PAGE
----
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In Germany, a dozen dead porpoises washed ashore near the site of a newly completed wind farm and authorities did not rule out the wind facility as potential causes. Some have suggested that the beaching of 130 dolphins at Cape Cod may be related to wind turbine facilities nearby. At high levels, sound from military sonar has been shown to be fatal to marine mammals, the National Resources Defense Council has reported.
Animals can also be impacted negatively by stray voltage, also known as dirty electricity. Cows living near power lines, for example, have experienced reduced milk production and even been observed “dancing” in fields due to electricity in the ground, according to scientific research presented by experts at the International Conference on Production Diseases in Farm Animals at Michigan State University.
How to Protect The Animal From the Impact of Wind Turbines?
1. Safer Locations
The simplest way to keep birds and bats away from wind turbines is to not build wind turbines where lots of birds and bats are known to fly. It’s not always that simple, though, since many of the open, treeless expanses that attract birds and bats are also prime locations for harvesting wind.
Already-altered habitats like food farms make good turbine sites from a wildlife perspective, according to the American Bird Conservancy, but the main thing to avoid is any habitat deemed an “Important Bird Area.” These include places where birds congregate for feeding and breeding, like wetlands and ridge edges, as well as migratory bottlenecks and flight paths used by endangered or declining species.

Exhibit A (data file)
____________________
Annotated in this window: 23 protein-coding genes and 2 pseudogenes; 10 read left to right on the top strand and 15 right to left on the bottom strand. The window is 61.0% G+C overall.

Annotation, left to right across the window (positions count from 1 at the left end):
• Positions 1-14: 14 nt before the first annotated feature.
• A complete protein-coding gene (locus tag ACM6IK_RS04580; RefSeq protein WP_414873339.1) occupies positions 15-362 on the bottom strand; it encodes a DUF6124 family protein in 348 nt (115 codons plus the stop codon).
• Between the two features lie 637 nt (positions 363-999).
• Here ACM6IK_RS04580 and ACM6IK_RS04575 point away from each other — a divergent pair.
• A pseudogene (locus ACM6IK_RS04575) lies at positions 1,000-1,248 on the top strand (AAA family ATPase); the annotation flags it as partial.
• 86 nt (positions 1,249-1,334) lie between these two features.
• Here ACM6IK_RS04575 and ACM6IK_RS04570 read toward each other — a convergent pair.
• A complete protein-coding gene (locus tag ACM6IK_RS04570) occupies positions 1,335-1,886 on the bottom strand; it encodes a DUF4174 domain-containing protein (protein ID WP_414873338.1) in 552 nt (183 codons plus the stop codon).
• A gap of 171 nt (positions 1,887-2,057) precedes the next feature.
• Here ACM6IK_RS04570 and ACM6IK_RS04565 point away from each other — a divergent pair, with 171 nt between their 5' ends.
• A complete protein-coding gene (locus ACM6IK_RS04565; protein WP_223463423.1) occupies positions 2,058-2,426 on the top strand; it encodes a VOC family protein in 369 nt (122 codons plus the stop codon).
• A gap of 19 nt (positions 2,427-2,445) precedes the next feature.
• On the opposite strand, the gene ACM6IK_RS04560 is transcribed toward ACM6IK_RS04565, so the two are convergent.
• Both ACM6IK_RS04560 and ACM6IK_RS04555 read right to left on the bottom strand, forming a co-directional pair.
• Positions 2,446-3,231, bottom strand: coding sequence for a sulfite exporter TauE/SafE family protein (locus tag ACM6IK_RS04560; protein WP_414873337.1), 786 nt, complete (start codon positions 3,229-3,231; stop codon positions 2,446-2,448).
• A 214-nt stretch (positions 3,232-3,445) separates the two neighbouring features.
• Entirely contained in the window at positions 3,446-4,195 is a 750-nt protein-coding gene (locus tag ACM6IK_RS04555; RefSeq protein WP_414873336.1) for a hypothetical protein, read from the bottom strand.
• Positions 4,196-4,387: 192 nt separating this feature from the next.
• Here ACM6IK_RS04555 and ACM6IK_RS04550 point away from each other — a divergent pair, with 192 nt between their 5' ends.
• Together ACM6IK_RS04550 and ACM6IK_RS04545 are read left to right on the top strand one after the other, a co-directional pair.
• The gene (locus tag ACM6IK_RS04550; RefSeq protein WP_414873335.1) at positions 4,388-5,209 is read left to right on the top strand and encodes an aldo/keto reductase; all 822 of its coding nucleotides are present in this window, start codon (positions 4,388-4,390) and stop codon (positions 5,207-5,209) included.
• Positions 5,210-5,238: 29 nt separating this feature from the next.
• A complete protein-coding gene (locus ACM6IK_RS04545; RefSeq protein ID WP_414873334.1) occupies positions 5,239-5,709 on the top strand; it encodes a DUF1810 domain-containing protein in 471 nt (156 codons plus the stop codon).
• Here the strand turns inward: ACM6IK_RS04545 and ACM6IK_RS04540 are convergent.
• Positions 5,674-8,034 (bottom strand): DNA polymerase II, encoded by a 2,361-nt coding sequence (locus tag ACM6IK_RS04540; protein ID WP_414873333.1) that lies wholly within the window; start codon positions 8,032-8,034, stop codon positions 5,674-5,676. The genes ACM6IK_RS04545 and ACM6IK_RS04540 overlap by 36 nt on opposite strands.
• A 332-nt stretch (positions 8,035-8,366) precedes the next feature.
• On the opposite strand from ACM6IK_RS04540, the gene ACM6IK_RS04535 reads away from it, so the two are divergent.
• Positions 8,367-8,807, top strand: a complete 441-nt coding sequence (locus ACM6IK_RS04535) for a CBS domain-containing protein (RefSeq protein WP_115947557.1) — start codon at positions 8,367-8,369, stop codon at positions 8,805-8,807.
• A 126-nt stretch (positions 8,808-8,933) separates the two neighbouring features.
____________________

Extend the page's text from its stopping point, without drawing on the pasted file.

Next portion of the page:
Environmental assessments are now a key part of planning new wind farms, often using mist nets, acoustic detectors and other tactics to assess bird and bat activity before deciding on turbine sites.
2. Ultrasonic “Bom Boxes”
Birds are mostly visual animals, but since bats use echolocation to navigate, sound might offer a way to repel them from wind farms. That’s the idea behind ultrasonic “boom boxes,” which can be attached to turbines and emit continuous, high-frequency sounds between 20 and 100 kilohertz.